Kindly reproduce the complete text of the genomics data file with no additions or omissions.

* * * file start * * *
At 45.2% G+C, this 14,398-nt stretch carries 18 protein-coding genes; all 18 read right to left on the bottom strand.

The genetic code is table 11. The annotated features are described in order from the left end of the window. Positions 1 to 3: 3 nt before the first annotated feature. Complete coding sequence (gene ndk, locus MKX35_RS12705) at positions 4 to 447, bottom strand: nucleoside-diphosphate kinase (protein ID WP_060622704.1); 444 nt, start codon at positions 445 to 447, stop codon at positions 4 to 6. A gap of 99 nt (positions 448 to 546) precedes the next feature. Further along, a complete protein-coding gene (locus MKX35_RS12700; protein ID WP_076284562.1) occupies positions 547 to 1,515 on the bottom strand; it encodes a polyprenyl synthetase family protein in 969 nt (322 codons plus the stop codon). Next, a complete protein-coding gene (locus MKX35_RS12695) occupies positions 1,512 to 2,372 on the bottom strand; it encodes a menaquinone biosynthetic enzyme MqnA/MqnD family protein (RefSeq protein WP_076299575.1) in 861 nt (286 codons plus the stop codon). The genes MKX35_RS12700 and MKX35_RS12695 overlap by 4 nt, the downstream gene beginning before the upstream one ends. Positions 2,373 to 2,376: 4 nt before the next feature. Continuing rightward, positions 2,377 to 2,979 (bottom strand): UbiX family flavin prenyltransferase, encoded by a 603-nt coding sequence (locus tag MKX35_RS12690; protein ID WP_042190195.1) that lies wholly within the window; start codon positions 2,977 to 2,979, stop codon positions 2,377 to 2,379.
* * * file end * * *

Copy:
At 45.2% G+C, this 14,398-nt stretch carries 18 protein-coding genes; all 18 read right to left on the bottom strand.

The genetic code is table 11. The annotated features are described in order from the left end of the window. Positions 1 to 3: 3 nt before the first annotated feature. Complete coding sequence (gene ndk, locus MKX35_RS12705) at positions 4 to 447, bottom strand: nucleoside-diphosphate kinase (protein ID WP_060622704.1); 444 nt, start codon at positions 445 to 447, stop codon at positions 4 to 6. A gap of 99 nt (positions 448 to 546) precedes the next feature. Further along, a complete protein-coding gene (locus MKX35_RS12700; protein ID WP_076284562.1) occupies positions 547 to 1,515 on the bottom strand; it encodes a polyprenyl synthetase family protein in 969 nt (322 codons plus the stop codon). Next, a complete protein-coding gene (locus MKX35_RS12695) occupies positions 1,512 to 2,372 on the bottom strand; it encodes a menaquinone biosynthetic enzyme MqnA/MqnD family protein (RefSeq protein WP_076299575.1) in 861 nt (286 codons plus the stop codon). The genes MKX35_RS12700 and MKX35_RS12695 overlap by 4 nt, the downstream gene beginning before the upstream one ends. Positions 2,373 to 2,376: 4 nt before the next feature. Continuing rightward, positions 2,377 to 2,979 (bottom strand): UbiX family flavin prenyltransferase, encoded by a 603-nt coding sequence (locus tag MKX35_RS12690; protein ID WP_042190195.1) that lies wholly within the window; start codon positions 2,977 to 2,979, stop codon positions 2,377 to 2,379.